So far he’s got “mama,” “kitty,” and “duck” down pat, so he’s already well on his way to “chiaroscurist” and “staphylococci.” Which is good because his winning the National Spelling Bee when he’s 11 is pretty much our current plan for funding his college education.

Or I guess we could just invest the money we’re saving on groceries. About a month ago The Squirrelly apparently became epiphytic, because he no longer eats food and, we can only presume, now absorbs nutrients directly from the atmosphere. His boundless reservoirs of energy also have us convinced that he is photosynthesizing as well. Even though I married a botanist I never imagined I’d wind up with the Swamp Thing as a son.

Dinner guest&nbsp Swing&nbsp Time For A Book
* Well, okay: in this respect they aren’t that dissimilar from myself …

 

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24 comments.

  1. Ah! That sounds tough! How has he best been able to contribute to the website, by typing or setting up the photos? I’ve got about 8 months until we get our little one on the payroll.

  2. Just wait until 3. The father-in-law tells us 47 times each visit that “3-4 is the new terrible two’s” and compounding the pain is that he’s right.

    However, when the little one says out of nowhere “Daddy, you’re the best man I ever knowed” – gold. When she hears Marvin Gaye singing “Let’s Get it On” and shouts “Get On It!” over and over while dancing (which, when you think about it, is pretty much what Marvin was getting at) – gold.

  3. He’s such a little boy now! He’s just so cute!!

  4. the coolest is when you are driving along in the car…and lets say a green day song come on…and you look in yr rearview mirror and your 3 yr old daughter is nodding her head in time with the song….now that is good parenting

  5. Typical exchange with Other Parent:
    Her: I hate people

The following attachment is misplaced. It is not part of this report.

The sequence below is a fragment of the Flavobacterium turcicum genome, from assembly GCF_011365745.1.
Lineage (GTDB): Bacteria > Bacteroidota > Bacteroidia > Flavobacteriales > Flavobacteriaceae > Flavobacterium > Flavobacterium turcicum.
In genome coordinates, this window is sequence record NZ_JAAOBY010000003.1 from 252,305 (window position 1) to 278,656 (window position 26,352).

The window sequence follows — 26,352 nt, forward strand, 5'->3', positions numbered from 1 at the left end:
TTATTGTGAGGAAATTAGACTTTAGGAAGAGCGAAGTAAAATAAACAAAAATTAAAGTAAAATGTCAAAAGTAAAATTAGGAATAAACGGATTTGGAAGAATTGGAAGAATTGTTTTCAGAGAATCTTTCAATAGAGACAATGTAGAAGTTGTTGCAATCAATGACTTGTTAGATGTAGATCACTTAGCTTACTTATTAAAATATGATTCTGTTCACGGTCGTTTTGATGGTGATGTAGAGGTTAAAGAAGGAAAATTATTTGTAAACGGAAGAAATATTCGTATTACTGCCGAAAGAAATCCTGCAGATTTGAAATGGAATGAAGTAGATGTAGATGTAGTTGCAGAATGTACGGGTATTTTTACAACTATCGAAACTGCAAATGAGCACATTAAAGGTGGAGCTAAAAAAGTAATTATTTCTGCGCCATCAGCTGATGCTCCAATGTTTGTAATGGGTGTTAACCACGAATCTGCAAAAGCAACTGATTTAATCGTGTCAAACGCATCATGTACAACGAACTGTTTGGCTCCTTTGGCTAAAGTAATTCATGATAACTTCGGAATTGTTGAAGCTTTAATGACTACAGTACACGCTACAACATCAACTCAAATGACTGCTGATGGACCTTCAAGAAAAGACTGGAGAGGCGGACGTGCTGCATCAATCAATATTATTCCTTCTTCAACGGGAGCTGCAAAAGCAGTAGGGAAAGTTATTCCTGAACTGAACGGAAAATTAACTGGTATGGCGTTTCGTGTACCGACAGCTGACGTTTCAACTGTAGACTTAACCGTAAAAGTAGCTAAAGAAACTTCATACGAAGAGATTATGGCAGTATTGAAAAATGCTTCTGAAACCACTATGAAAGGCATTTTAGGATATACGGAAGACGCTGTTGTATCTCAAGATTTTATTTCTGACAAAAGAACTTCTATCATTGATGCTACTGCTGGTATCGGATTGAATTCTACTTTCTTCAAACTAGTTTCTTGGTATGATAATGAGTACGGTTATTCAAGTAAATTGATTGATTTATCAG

Me: Let’s make more!

    Oh, yeah, 2 was easy. Now we have boundless energy plus experiments in malice:

    C: I hit you! Are you ouchie?
    Me: …
    C: I hit [experimental subject A]! He cried! Are you sad? Or tired? Are you happy? I have a pointy chin! [ad-lib to fade...]

  6. Um… stash that food away for when he is nine. Trust me, he’ll be eating then. Everything that isn’t nailed down… and attempting to pry with his pointy incisors what is. Repeat after me: “NO! You may not eat again. You just ate two tacos, an apple, carrots, juice, and a side of cow. DRINK WATER.” Practice, practice, practice. :)

  7. Typical exchange with Other Parent:
    Her: I hate people
    Me: Let’s make more!

    Oh, yeah, 2 was easy. Now we have boundless energy plus experiments in malice:

    C: I hit you! Are you ouchie?
    Me: …
    C: I hit [experimental subject A]! He cried! Are you sad? Or tired? Are you happy? I have a pointy chin! [ad-lib to fade...]

    Excuse me, am I married to you? These scenarios sound awfully familiar.

  8. You think it was tough having an actual human
    being invade your house? One day, not long
    from now, an ADOLESCENT will invade! Then a
    TEENAGER!

    If you’re lucky you’ll have a lot of joy (’cause
    he’s / they’re so much fun) and a lot of heartache
    (because the fun is about to end, when he/they
    leave).

    I wish you all that.

  9. MATT! WAKE UP! You have not got a toddler. You have got a gamer. Forget Cat and Mama, get him to show you that 6 green cubes is better than two red cubes, so he gets the 8 points and you only get 4. Then you’ll have something to write about.

    You have till August.

  10. He’s only two and he’s spelling? Dang.

  11. Also impressed with the spelling. And the cuteness. And the ability to survive without food.

    Are you sure he isn’t a Zogg?

    http://www.whatisdeepfried.com/zogg/zogg1.html

  12. Dude, it’s seriously time to do the potty training. There are the difficult ways (numerous), and The Easy Way, courtesy of John Rosemond.

    1. Get a potty and put it in the room where he spends the most time.
    2. Teach him how to use it.
    3. Dress him without diapers or pants (this young, they still dislike the feeling of excreta on themselves).
    4. Encourage w/o going overboard (do you congratulate your wife every time she uses the toilet correctly?).
    5. Clean the carpet after he gets it–should be about two weeks.

    Get him while he’s young, and it’s much easier than waiting until after 3. Good luck!